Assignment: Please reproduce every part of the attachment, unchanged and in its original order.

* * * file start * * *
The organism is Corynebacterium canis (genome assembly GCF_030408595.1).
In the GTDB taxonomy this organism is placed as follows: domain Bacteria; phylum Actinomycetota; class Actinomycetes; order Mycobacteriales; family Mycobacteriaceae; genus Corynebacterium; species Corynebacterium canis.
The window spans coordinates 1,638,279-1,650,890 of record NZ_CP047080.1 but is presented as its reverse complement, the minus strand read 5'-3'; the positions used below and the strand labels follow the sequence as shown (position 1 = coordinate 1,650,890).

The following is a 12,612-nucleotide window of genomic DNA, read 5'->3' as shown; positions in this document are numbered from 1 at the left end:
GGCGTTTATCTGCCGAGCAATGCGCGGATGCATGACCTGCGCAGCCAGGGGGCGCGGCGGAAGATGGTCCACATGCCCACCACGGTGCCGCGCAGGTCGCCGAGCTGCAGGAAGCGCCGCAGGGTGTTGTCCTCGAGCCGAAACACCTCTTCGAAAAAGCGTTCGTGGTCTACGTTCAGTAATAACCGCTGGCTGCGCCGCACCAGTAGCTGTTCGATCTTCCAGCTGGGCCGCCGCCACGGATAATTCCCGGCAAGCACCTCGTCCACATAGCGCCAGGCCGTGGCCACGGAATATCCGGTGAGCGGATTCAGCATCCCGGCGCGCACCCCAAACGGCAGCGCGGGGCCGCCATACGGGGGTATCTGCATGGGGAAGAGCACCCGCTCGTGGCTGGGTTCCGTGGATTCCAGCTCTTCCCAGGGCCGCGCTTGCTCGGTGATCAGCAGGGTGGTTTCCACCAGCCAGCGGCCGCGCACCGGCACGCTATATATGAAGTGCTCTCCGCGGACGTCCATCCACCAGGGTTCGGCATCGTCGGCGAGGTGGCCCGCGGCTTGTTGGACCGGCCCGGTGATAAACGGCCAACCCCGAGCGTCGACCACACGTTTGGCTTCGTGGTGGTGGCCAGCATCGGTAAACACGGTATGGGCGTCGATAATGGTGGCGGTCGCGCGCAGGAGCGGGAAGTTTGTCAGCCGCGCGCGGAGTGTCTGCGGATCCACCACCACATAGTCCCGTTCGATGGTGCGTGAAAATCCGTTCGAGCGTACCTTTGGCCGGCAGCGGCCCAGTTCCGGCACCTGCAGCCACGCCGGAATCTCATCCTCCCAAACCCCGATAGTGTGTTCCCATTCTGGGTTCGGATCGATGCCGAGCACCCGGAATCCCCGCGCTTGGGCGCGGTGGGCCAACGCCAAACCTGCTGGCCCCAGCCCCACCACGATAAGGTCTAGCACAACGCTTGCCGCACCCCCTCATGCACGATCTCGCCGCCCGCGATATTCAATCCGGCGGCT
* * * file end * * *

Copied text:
The organism is Corynebacterium canis (genome assembly GCF_030408595.1).
In the GTDB taxonomy this organism is placed as follows: domain Bacteria; phylum Actinomycetota; class Actinomycetes; order Mycobacteriales; family Mycobacteriaceae; genus Corynebacterium; species Corynebacterium canis.
The window spans coordinates 1,638,279-1,650,890 of record NZ_CP047080.1 but is presented as its reverse complement, the minus strand read 5'-3'; the positions used below and the strand labels follow the sequence as shown (position 1 = coordinate 1,650,890).

The following is a 12,612-nucleotide window of genomic DNA, read 5'->3' as shown; positions in this document are numbered from 1 at the left end:
GGCGTTTATCTGCCGAGCAATGCGCGGATGCATGACCTGCGCAGCCAGGGGGCGCGGCGGAAGATGGTCCACATGCCCACCACGGTGCCGCGCAGGTCGCCGAGCTGCAGGAAGCGCCGCAGGGTGTTGTCCTCGAGCCGAAACACCTCTTCGAAAAAGCGTTCGTGGTCTACGTTCAGTAATAACCGCTGGCTGCGCCGCACCAGTAGCTGTTCGATCTTCCAGCTGGGCCGCCGCCACGGATAATTCCCGGCAAGCACCTCGTCCACATAGCGCCAGGCCGTGGCCACGGAATATCCGGTGAGCGGATTCAGCATCCCGGCGCGCACCCCAAACGGCAGCGCGGGGCCGCCATACGGGGGTATCTGCATGGGGAAGAGCACCCGCTCGTGGCTGGGTTCCGTGGATTCCAGCTCTTCCCAGGGCCGCGCTTGCTCGGTGATCAGCAGGGTGGTTTCCACCAGCCAGCGGCCGCGCACCGGCACGCTATATATGAAGTGCTCTCCGCGGACGTCCATCCACCAGGGTTCGGCATCGTCGGCGAGGTGGCCCGCGGCTTGTTGGACCGGCCCGGTGATAAACGGCCAACCCCGAGCGTCGACCACACGTTTGGCTTCGTGGTGGTGGCCAGCATCGGTAAACACGGTATGGGCGTCGATAATGGTGGCGGTCGCGCGCAGGAGCGGGAAGTTTGTCAGCCGCGCGCGGAGTGTCTGCGGATCCACCACCACATAGTCCCGTTCGATGGTGCGTGAAAATCCGTTCGAGCGTACCTTTGGCCGGCAGCGGCCCAGTTCCGGCACCTGCAGCCACGCCGGAATCTCATCCTCCCAAACCCCGATAGTGTGTTCCCATTCTGGGTTCGGATCGATGCCGAGCACCCGGAATCCCCGCGCTTGGGCGCGGTGGGCCAACGCCAAACCTGCTGGCCCCAGCCCCACCACGATAAGGTCTAGCACAACGCTTGCCGCACCCCCTCATGCACGATCTCGCCGCCCGCGATATTCAATCCGGCGGCT